••• Education •••

Kansas Voters Want their Representatives Allocating Education Spending Levels – Not Courts.


June 29 – Wichita – This week, after the years-long Gannon v. Kansas lawsuit over state funding for public schools, the Kansas Supreme Court released their opinion rejecting a six-year $854 million funding increase as inadequate.

The debate has been building in Kansas as to which branch of Government should be responsible for allocating proper funds. The current Supreme Court currently disregards a 1994 Kansas Supreme Court ruling, which said the constitution does not permit courts to set funding levels.

The Kansas Constitution says the Legislature must make “suitable provision for finance” of the state’s educational interests; the next sentence says no tuition may be charged for attendance at any public school. The intent is for a system of finance to be established rather than a specific dollar amount.  The current Supreme Court ignores the separation of powers doctrine in ordering funding levels and sets the stage for a perpetual cycle of litigation, costing the state millions in litigation fees.

“This court decision, coupled with a new poll gauging the will of Kansas voters, confirms that the only hope for students, to get the education they deserve depends upon a constitutional amendment that prohibits the court from setting funding levels.” Says Dave Trabert President of Kansas Policy Institute.

A newly released poll found that the majority of voters in all five Kansas Senate districts do not want appointed judges dictating spending amounts for Kansas public schools. This new poll gives further credit to a previous survey done by SurveyUSA in November revealing 60% of Kansans are willing to amend the constitution to take back control of education funding from the courts.

KPI vice president and policy director James Franko added, “The districts polled span from more liberal and suburban districts in Johnson County to more rural districts and voters clearly agree – judges should not be making decisions about a child’s education. Citizens want their elected representatives making decisions about how much and, more importantly, how education dollars are being spent.”

The poll also reveals that in some districts, Kansans are narrowly willing to pay higher taxes relating to education costs because they equate higher spending with improved education. Even so, the majority of the surveyed voters want the Legislature prescribing spending amounts.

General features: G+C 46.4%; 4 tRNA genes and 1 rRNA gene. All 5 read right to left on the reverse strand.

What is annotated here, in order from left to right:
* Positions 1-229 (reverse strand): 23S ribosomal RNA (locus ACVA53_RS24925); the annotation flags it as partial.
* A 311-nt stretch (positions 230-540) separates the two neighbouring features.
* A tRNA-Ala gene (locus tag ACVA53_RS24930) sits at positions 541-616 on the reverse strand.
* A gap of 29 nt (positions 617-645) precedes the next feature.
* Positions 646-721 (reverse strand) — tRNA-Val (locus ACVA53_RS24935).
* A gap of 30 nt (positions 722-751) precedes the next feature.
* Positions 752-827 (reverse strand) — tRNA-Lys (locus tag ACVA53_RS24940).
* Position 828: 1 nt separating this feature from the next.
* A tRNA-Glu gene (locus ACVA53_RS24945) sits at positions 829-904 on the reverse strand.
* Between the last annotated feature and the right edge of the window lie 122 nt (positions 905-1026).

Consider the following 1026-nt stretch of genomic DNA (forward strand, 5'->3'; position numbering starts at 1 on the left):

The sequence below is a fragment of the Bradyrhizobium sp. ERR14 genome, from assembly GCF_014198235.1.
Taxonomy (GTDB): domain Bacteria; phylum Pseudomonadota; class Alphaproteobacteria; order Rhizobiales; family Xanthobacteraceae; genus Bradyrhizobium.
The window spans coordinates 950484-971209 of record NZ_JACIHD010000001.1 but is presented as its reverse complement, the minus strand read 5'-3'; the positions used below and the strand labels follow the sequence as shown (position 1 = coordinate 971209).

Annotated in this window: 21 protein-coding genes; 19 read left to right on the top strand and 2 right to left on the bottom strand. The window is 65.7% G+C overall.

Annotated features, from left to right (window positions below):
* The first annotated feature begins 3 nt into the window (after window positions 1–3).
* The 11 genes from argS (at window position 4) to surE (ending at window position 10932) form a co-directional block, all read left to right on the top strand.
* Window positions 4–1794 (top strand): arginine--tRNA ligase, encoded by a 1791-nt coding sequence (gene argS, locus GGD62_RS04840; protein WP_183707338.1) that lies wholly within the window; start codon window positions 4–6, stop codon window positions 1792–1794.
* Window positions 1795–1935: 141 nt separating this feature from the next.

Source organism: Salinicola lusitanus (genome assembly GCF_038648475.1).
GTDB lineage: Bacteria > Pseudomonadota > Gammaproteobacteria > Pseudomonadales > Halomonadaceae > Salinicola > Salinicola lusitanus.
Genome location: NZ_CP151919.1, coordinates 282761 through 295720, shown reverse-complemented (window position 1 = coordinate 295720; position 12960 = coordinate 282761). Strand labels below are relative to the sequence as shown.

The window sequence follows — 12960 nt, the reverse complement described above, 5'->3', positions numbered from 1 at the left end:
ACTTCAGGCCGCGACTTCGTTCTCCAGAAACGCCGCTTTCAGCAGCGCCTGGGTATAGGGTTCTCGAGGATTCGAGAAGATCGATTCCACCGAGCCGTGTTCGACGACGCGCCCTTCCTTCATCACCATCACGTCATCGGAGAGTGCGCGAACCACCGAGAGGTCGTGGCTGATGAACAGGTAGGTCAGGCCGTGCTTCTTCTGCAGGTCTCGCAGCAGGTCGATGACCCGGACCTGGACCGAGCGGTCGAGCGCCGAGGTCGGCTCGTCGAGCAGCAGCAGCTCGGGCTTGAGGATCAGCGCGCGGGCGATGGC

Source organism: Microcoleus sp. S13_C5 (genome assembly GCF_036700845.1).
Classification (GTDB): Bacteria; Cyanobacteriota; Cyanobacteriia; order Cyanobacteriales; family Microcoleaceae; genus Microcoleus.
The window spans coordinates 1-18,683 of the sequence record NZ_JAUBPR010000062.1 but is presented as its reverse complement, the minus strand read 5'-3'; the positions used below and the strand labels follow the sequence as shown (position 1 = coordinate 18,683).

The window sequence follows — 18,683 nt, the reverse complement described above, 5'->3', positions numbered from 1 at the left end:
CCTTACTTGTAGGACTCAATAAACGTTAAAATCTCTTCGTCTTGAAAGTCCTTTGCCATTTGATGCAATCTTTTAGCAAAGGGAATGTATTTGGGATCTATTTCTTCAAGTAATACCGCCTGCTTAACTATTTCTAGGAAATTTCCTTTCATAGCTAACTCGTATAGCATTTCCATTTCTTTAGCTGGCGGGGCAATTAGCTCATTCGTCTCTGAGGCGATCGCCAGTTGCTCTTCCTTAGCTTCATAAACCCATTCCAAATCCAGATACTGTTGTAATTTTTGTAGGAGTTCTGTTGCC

Trabert continued, “Kansans are worn out from the politics surrounding school finance. It’s time to get the judges and self-serving attorneys out of the classroom. The abuse of power by our state’s Supreme Court undermines the foundation of liberty, and it’s hurting students and teachers. ”

The new poll released today, conducted by Cor Strategies, individually surveyed five Kansas Senate districts. The total number of the registered voters surveyed across the five districts was 2,366.  Complete results and methodology can be found at kansaspolicy.org/polling.

“We must send a resounding plea to our legislators to look at the real facts on education spending. To equate education spending with success for student achievement is a faulty premise that hurts our students.”


Kansas Policy Institute engages citizens and policy makers with research and information to enact public policy solutions that protect the constitutional right to freedom of all Kansans, give them greater access to better educational opportunities, and allow them to keep more of what they earn. By protecting and promoting freedom, we will improve everyone’s quality of life, make Kansas more competitive with other states, and attract new citizens and businesses.